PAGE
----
Gum disease is extremely common and they can happen to anyone at any particular age. If you have a gum disease, your gums might bleed when you brush your teeth and you will have bad breath. This is the early stage of gum disease which is known as gingivitis.
If gingivitis is not treated, then there are high chances of it developing into a condition called periodontitis. This affects the tissues that support teeth and clasp them in place.
If periodontitis is not medicated then the bone in jaw may get damaged and small spaces can open up between the gum and teeth.
Symptoms of gum disease include:
Gum disease does not take place overnight. At times, we tend to ignore the symptoms but if they are detected at an early stage then it’s easy to cure it. Some of the symptoms are-
- Persistent bad breath
- Red or swollen gums
- Painful chewing
- Loose teeth
- Sensitivity issue
- Longer appearing teeth
Causes of gum disease are:
The primary cause of gum disease is neglected oral hygiene that allows bacteria to remain in teeth and infect the gums. Some other causes are-
- Smoking prevents the healing process of the gum
- Crooked or overlapping teeth create more areas for plaque to accrue and are harder to clean.
- Hormonal changes during puberty, pregnancy and menopause typically correspond with a rise in gingivitis. The increase in hormones causes the blood vessels in the gums to be more prone to bacterial attack.
- Cancer treatment can make a person more naive to infection and increase the risk of gum disease.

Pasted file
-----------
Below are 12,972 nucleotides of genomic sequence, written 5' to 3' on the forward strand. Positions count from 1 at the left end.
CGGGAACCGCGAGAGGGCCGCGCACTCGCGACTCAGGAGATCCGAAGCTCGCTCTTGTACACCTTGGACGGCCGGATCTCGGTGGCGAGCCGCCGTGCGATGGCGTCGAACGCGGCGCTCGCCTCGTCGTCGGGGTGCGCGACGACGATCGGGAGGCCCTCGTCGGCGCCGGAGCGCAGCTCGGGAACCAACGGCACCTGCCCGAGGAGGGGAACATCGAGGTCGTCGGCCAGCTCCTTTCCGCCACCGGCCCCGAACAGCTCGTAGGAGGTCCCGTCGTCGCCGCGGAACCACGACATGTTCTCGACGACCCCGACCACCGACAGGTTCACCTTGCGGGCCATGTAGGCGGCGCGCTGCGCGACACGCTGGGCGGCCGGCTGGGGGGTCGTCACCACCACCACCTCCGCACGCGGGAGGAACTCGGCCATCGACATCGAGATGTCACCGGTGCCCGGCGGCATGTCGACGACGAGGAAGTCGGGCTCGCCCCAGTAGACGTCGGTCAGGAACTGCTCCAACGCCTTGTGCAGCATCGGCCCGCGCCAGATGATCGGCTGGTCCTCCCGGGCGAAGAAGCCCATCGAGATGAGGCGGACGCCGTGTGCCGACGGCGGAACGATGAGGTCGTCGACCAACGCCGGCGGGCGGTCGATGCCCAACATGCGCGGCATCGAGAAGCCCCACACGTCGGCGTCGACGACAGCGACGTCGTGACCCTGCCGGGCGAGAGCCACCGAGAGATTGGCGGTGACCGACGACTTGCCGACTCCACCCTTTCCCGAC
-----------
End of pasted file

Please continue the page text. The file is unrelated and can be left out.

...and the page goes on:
- Alcohol adversely affects oral defense mechanisms.
- Poor nutrition, such as a diet which has high volume of sugar and carbohydrates and low water intake will increase the formation of plaque.
- Diabetes impairs circulation and the gum’s ability to heal.
Treatment of gum disease:
With careful assessment, it is usually possible to completely cure the gum disease. The main aim is to obliterate the bacterial plaque which is causing the disease process and to initiate excellent oral hygiene practices. Ways to treat are-
Maintaining Oral hygiene
The aim of the oral hygiene is to reduce the number of bacteria in the mouth which will reduce the level of inflammation . Your dentist will suggest you the apt brushing technique in order to treat the disease.
All soft deposits are removed from accessible areas of the teeth and the teeth is polished and treated with fluoride. Depending on the improvement noticed in plaque control and gum health, further cleaning is carried out in upcoming visits.
In some cases antibiotics are prescribed to deal with active or persistent gum infections which have not responded to oral hygiene measures.
Corrective (surgical) treatment
Sometimes, a surgery is carried out to clean away plaque bacteria and sublimates that are beneath the gum within periodontal pockets and on the root surfaces at the furcation (where the roots diverge). These areas are out of reach of brushes and floss and inflammation will persist in these sites if bacteria are not removed.
Like most dental diseases, gum disease is a gradual disease. In the initial stage, the infection is limited to the gums. If left untreated, this eventually spreads to the bones supporting teeth and starts deteriorating them. Therefore, earlier the treatment is done, lesser the damage done.